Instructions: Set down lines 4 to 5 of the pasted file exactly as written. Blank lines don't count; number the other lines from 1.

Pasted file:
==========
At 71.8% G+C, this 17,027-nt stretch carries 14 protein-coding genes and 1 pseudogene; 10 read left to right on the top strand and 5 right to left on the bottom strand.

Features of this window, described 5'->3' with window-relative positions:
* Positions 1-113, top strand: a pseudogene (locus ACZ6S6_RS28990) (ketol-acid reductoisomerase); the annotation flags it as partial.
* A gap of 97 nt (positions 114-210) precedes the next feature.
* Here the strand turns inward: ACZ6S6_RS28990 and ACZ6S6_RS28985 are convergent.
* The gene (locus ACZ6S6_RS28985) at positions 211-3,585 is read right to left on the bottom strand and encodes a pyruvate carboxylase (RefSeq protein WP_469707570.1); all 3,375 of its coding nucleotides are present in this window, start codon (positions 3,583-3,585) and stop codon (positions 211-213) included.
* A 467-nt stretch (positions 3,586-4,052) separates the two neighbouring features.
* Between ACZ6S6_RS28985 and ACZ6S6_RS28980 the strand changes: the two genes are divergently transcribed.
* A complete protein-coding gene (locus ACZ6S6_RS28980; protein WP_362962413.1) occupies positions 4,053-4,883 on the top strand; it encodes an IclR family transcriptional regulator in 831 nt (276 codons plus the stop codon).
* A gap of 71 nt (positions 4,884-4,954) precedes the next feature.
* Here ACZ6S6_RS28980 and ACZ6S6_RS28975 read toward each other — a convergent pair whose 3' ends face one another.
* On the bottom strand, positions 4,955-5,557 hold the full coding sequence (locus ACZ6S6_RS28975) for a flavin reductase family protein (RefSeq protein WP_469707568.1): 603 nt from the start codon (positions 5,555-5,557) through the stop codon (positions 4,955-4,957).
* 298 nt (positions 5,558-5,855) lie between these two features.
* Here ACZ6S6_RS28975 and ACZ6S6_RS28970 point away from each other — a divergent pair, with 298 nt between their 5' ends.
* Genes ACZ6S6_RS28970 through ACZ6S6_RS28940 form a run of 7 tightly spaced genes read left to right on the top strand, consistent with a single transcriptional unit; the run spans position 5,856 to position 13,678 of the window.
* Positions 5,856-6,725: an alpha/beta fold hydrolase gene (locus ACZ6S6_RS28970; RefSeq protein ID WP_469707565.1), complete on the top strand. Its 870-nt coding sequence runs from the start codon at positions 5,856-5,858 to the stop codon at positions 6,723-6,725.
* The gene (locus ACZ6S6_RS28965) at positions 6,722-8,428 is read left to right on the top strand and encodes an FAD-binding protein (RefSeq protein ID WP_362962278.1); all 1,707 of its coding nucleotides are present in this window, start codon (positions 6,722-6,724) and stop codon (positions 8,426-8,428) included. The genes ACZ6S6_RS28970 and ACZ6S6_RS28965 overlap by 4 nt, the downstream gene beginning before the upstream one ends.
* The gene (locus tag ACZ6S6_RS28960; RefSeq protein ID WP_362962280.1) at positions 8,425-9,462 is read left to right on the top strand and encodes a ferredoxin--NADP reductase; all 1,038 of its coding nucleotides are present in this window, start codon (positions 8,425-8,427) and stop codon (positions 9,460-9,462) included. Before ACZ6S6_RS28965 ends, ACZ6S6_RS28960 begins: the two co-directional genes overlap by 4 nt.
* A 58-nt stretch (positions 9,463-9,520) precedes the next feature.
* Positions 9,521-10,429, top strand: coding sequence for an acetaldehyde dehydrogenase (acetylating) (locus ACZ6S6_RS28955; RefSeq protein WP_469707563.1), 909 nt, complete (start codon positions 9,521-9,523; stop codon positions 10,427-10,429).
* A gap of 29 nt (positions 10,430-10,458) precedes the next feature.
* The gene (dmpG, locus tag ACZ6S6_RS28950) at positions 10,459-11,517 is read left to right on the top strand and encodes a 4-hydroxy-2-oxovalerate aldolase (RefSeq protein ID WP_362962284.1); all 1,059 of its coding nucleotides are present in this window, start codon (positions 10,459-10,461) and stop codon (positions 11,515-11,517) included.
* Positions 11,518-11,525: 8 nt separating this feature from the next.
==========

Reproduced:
* A gap of 97 nt (positions 114-210) precedes the next feature.
* Here the strand turns inward: ACZ6S6_RS28990 and ACZ6S6_RS28985 are convergent.